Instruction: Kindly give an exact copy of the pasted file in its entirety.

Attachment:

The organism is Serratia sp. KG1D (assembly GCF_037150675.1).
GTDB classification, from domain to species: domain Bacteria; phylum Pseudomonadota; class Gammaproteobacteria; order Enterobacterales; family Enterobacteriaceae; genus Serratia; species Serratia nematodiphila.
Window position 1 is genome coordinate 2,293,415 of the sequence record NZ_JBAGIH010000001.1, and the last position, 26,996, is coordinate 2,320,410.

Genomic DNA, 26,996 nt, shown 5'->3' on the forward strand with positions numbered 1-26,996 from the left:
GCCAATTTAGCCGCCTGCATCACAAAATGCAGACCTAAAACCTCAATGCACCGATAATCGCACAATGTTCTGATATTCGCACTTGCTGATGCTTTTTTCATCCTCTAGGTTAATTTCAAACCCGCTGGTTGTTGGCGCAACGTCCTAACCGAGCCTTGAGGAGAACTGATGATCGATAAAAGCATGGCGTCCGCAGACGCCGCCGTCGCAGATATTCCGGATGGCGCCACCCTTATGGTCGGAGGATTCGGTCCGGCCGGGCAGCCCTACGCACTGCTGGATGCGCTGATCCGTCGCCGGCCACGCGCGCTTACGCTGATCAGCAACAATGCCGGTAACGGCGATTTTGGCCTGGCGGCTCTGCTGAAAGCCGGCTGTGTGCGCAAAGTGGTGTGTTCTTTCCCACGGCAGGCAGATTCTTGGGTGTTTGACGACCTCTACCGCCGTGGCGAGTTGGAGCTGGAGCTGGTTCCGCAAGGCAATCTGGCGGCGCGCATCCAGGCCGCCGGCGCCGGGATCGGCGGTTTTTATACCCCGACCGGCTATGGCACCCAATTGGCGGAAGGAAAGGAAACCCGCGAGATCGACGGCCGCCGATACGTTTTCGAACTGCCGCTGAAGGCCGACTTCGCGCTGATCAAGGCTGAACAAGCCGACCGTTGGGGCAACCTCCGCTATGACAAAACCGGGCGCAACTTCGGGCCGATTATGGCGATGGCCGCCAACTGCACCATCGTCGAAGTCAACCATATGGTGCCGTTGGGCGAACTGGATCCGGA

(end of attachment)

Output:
The organism is Serratia sp. KG1D (assembly GCF_037150675.1).
GTDB classification, from domain to species: domain Bacteria; phylum Pseudomonadota; class Gammaproteobacteria; order Enterobacterales; family Enterobacteriaceae; genus Serratia; species Serratia nematodiphila.
Window position 1 is genome coordinate 2,293,415 of the sequence record NZ_JBAGIH010000001.1, and the last position, 26,996, is coordinate 2,320,410.

Genomic DNA, 26,996 nt, shown 5'->3' on the forward strand with positions numbered 1-26,996 from the left:
GCCAATTTAGCCGCCTGCATCACAAAATGCAGACCTAAAACCTCAATGCACCGATAATCGCACAATGTTCTGATATTCGCACTTGCTGATGCTTTTTTCATCCTCTAGGTTAATTTCAAACCCGCTGGTTGTTGGCGCAACGTCCTAACCGAGCCTTGAGGAGAACTGATGATCGATAAAAGCATGGCGTCCGCAGACGCCGCCGTCGCAGATATTCCGGATGGCGCCACCCTTATGGTCGGAGGATTCGGTCCGGCCGGGCAGCCCTACGCACTGCTGGATGCGCTGATCCGTCGCCGGCCACGCGCGCTTACGCTGATCAGCAACAATGCCGGTAACGGCGATTTTGGCCTGGCGGCTCTGCTGAAAGCCGGCTGTGTGCGCAAAGTGGTGTGTTCTTTCCCACGGCAGGCAGATTCTTGGGTGTTTGACGACCTCTACCGCCGTGGCGAGTTGGAGCTGGAGCTGGTTCCGCAAGGCAATCTGGCGGCGCGCATCCAGGCCGCCGGCGCCGGGATCGGCGGTTTTTATACCCCGACCGGCTATGGCACCCAATTGGCGGAAGGAAAGGAAACCCGCGAGATCGACGGCCGCCGATACGTTTTCGAACTGCCGCTGAAGGCCGACTTCGCGCTGATCAAGGCTGAACAAGCCGACCGTTGGGGCAACCTCCGCTATGACAAAACCGGGCGCAACTTCGGGCCGATTATGGCGATGGCCGCCAACTGCACCATCGTCGAAGTCAACCATATGGTGCCGTTGGGCGAACTGGATCCGGA